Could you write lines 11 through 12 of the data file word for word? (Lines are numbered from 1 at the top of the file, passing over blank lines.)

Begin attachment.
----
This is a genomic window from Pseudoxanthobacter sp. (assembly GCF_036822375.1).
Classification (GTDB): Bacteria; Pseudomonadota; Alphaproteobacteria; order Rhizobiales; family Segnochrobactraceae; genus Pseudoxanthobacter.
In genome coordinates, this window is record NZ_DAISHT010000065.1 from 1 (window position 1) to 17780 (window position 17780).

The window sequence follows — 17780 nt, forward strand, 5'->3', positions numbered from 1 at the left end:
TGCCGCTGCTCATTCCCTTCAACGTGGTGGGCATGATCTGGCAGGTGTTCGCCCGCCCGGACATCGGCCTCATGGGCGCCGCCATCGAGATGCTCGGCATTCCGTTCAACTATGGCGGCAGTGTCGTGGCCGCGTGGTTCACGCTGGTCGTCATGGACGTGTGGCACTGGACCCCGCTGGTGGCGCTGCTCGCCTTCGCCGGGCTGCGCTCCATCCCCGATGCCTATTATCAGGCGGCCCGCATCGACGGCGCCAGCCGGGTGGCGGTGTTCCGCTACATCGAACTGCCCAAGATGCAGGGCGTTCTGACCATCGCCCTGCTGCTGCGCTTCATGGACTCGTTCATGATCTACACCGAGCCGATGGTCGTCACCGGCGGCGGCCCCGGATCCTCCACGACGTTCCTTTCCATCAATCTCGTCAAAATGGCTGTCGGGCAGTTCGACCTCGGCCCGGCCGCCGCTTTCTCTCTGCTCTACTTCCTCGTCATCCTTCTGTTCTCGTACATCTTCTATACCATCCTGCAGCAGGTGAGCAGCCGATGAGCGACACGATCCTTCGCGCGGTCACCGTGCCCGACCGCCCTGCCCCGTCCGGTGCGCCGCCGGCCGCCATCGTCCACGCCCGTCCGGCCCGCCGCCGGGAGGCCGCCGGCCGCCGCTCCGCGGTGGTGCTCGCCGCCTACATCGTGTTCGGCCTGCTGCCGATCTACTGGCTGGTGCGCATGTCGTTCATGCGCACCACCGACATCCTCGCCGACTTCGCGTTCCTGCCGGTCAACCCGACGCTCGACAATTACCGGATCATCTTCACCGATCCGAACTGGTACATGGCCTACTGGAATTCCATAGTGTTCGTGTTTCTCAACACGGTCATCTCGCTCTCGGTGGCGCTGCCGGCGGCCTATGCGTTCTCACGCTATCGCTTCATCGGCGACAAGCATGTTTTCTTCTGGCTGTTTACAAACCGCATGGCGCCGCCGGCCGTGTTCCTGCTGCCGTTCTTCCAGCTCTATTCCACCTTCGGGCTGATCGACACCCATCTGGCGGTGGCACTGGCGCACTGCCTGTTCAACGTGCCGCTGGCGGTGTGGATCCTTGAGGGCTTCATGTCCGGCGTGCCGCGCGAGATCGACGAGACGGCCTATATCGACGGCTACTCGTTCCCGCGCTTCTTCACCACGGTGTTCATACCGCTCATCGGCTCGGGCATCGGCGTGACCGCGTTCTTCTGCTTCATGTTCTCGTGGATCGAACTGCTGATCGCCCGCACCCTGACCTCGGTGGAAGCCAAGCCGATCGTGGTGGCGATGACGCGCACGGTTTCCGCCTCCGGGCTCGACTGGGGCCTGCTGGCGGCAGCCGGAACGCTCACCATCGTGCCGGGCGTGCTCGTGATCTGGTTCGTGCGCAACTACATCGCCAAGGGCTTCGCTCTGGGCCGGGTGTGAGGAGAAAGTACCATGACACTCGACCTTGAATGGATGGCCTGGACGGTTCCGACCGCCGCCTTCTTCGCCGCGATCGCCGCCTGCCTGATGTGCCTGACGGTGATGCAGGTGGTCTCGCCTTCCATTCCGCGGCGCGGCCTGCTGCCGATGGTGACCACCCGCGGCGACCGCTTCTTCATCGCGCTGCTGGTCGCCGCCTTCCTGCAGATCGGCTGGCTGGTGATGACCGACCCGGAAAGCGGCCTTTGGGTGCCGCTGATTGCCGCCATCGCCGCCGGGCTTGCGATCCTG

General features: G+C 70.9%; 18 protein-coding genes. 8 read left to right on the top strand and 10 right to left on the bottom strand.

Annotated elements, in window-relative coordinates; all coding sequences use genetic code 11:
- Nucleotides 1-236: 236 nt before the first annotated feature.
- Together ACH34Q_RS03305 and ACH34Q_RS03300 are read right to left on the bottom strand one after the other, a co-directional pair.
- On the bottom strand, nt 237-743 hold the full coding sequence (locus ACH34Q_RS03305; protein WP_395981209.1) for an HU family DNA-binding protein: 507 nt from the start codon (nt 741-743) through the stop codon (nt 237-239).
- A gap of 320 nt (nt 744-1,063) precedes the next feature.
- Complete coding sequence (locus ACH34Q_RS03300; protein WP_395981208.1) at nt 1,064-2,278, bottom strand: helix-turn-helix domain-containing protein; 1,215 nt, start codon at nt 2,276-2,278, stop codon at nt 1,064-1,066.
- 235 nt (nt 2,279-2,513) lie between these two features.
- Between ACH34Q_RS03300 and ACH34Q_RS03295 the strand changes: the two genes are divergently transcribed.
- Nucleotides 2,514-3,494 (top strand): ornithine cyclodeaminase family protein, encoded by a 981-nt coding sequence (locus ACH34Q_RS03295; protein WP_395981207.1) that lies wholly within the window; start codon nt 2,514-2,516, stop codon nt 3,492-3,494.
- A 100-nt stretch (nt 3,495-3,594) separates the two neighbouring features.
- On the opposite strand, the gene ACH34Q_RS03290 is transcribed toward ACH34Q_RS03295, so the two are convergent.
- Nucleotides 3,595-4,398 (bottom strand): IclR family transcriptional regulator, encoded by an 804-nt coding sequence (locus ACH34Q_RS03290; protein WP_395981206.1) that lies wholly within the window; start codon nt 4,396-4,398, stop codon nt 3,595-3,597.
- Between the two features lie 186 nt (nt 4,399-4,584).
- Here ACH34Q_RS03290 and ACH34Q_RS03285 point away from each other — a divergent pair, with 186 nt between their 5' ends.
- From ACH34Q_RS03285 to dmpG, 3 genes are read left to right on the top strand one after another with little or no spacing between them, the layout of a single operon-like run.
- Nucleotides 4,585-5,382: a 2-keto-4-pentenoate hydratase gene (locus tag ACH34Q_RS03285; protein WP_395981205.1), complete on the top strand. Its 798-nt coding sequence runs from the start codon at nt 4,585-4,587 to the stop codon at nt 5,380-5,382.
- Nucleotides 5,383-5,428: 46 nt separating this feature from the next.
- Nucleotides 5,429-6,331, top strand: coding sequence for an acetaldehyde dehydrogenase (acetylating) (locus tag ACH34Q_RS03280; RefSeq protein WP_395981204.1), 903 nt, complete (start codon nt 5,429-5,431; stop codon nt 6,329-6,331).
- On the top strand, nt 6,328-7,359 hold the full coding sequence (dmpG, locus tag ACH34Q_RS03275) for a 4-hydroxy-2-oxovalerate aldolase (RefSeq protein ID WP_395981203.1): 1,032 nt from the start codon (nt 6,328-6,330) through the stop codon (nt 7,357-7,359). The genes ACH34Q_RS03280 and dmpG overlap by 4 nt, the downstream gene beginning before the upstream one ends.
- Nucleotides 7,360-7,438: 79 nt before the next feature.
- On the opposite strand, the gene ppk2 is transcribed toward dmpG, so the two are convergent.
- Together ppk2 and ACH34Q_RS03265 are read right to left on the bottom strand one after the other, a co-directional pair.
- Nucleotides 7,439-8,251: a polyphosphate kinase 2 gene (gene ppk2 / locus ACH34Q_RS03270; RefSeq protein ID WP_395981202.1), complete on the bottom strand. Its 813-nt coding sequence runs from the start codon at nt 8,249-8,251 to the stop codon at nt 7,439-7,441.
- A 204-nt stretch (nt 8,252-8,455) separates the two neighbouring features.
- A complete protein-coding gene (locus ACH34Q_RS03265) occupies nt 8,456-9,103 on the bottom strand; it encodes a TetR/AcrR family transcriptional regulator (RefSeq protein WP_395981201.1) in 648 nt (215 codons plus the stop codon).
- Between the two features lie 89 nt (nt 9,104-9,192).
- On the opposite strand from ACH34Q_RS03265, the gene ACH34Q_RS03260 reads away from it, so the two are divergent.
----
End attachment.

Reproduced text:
- A gap of 320 nt (nt 744-1,063) precedes the next feature.
- Complete coding sequence (locus ACH34Q_RS03300; protein WP_395981208.1) at nt 1,064-2,278, bottom strand: helix-turn-helix domain-containing protein; 1,215 nt, start codon at nt 2,276-2,278, stop codon at nt 1,064-1,066.